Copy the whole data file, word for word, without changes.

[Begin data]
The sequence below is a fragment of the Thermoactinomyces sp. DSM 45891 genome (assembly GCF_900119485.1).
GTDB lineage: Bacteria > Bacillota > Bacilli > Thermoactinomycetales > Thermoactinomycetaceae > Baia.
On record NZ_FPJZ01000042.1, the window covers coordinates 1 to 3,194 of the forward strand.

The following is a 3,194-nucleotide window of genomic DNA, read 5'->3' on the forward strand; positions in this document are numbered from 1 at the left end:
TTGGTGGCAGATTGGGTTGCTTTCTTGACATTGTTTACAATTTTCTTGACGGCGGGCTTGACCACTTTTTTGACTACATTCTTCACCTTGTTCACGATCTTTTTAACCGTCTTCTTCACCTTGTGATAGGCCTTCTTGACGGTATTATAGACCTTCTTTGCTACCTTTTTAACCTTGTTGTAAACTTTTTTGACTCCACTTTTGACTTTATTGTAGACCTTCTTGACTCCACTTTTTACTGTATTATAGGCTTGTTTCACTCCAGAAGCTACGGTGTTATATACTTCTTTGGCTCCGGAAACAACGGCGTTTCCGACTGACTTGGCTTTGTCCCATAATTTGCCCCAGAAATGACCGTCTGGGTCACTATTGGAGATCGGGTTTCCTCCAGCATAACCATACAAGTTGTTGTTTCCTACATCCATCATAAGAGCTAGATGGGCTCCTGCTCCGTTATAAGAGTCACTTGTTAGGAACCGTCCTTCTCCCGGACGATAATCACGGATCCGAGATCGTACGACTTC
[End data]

The sequence below is a fragment of the Thermoactinomyces sp. DSM 45891 genome (assembly GCF_900119485.1).
GTDB lineage: Bacteria > Bacillota > Bacilli > Thermoactinomycetales > Thermoactinomycetaceae > Baia.
On record NZ_FPJZ01000042.1, the window covers coordinates 1 to 3,194 of the forward strand.

The following is a 3,194-nucleotide window of genomic DNA, read 5'->3' on the forward strand; positions in this document are numbered from 1 at the left end:
TTGGTGGCAGATTGGGTTGCTTTCTTGACATTGTTTACAATTTTCTTGACGGCGGGCTTGACCACTTTTTTGACTACATTCTTCACCTTGTTCACGATCTTTTTAACCGTCTTCTTCACCTTGTGATAGGCCTTCTTGACGGTATTATAGACCTTCTTTGCTACCTTTTTAACCTTGTTGTAAACTTTTTTGACTCCACTTTTGACTTTATTGTAGACCTTCTTGACTCCACTTTTTACTGTATTATAGGCTTGTTTCACTCCAGAAGCTACGGTGTTATATACTTCTTTGGCTCCGGAAACAACGGCGTTTCCGACTGACTTGGCTTTGTCCCATAATTTGCCCCAGAAATGACCGTCTGGGTCACTATTGGAGATCGGGTTTCCTCCAGCATAACCATACAAGTTGTTGTTTCCTACATCCATCATAAGAGCTAGATGGGCTCCTGCTCCGTTATAAGAGTCACTTGTTAGGAACCGTCCTTCTCCCGGACGATAATCACGGATCCGAGATCGTACGACTTC